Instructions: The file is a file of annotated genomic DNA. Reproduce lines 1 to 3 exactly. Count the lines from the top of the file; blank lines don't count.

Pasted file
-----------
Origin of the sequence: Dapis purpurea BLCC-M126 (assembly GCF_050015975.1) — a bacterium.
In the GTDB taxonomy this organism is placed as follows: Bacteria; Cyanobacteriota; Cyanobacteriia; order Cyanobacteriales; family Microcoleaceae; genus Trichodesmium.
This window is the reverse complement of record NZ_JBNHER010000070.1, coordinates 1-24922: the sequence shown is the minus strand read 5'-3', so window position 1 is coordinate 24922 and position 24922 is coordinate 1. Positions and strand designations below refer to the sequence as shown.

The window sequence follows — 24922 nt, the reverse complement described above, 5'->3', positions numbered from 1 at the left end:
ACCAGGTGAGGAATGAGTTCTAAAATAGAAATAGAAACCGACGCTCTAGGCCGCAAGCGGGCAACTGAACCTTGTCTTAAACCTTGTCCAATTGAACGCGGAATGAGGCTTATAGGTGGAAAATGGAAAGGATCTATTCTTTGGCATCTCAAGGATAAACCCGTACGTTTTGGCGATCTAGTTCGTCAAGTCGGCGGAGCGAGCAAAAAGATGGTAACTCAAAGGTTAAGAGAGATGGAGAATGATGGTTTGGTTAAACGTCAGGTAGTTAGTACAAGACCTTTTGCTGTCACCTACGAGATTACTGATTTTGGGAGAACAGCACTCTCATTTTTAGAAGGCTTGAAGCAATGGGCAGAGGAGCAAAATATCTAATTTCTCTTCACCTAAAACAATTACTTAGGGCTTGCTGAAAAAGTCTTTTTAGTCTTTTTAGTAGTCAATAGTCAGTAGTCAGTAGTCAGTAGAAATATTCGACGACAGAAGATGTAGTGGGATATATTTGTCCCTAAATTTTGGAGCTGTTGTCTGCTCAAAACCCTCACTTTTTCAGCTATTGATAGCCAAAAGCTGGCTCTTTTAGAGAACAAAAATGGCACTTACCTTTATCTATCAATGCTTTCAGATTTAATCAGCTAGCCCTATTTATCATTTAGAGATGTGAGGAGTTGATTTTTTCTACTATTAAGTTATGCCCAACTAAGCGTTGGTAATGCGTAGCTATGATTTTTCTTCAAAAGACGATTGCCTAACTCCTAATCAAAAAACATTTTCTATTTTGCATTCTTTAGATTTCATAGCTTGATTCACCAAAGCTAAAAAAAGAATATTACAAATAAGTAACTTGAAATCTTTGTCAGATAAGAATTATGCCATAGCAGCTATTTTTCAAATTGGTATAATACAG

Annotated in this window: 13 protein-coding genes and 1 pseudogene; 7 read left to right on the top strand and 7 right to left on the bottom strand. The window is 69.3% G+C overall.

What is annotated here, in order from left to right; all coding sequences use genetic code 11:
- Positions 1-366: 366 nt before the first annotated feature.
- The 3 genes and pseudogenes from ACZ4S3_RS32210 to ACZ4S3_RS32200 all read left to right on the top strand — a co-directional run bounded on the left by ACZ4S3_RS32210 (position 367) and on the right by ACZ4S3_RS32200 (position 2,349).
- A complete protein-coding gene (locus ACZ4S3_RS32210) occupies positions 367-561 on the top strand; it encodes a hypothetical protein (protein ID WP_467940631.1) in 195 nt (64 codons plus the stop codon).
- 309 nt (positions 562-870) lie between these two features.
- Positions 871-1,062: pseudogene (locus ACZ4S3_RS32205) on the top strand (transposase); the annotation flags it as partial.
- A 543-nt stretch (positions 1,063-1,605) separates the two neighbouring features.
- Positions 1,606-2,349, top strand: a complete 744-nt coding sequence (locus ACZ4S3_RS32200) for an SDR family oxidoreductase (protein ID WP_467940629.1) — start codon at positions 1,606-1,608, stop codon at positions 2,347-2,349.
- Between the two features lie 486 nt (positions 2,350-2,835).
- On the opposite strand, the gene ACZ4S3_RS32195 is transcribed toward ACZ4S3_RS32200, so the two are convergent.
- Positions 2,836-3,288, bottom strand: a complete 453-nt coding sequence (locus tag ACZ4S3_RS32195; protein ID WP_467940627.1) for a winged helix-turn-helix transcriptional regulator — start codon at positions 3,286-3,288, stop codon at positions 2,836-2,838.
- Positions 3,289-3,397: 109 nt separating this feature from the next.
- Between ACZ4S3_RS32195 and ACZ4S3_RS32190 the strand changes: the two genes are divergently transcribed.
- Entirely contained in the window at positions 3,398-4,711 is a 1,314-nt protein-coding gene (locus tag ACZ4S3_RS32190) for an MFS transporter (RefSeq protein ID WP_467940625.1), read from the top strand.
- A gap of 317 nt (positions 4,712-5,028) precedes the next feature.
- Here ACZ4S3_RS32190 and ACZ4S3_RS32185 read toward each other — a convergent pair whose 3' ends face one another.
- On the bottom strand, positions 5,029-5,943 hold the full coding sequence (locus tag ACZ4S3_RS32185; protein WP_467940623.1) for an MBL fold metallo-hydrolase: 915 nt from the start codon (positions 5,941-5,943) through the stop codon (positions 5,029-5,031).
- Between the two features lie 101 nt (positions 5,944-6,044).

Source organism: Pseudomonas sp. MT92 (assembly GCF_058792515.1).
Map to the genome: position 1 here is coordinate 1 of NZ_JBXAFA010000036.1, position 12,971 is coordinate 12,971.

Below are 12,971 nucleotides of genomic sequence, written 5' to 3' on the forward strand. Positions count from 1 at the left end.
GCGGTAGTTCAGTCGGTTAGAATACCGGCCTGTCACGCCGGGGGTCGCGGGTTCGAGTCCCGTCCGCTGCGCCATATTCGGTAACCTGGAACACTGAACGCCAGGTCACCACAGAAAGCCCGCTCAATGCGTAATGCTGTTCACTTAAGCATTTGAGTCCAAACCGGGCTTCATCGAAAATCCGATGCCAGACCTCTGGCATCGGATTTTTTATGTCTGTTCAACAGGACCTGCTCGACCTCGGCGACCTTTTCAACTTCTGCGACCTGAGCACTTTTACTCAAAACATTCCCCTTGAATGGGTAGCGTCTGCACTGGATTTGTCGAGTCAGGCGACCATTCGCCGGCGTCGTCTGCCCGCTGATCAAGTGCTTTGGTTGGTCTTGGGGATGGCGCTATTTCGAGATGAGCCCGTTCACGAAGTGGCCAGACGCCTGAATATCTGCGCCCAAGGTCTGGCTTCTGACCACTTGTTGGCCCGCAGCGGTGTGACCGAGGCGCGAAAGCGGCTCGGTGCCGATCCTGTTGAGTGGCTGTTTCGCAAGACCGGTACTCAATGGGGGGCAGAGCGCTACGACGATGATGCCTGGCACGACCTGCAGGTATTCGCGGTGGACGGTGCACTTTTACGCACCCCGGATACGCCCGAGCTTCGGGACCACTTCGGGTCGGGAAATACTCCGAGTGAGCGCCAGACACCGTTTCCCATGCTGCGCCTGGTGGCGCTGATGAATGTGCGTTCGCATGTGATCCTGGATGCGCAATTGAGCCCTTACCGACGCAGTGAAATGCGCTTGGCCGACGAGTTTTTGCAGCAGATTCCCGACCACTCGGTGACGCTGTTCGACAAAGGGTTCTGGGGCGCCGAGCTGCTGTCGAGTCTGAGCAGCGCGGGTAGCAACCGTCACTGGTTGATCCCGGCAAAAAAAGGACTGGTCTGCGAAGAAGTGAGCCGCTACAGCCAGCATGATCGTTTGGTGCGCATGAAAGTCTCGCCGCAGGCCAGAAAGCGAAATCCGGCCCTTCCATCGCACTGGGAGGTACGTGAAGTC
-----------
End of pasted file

Origin of the sequence: Dapis purpurea BLCC-M126 (assembly GCF_050015975.1) — a bacterium.
In the GTDB taxonomy this organism is placed as follows: Bacteria; Cyanobacteriota; Cyanobacteriia; order Cyanobacteriales; family Microcoleaceae; genus Trichodesmium.
This window is the reverse complement of record NZ_JBNHER010000070.1, coordinates 1-24922: the sequence shown is the minus strand read 5'-3', so window position 1 is coordinate 24922 and position 24922 is coordinate 1. Positions and strand designations below refer to the sequence as shown.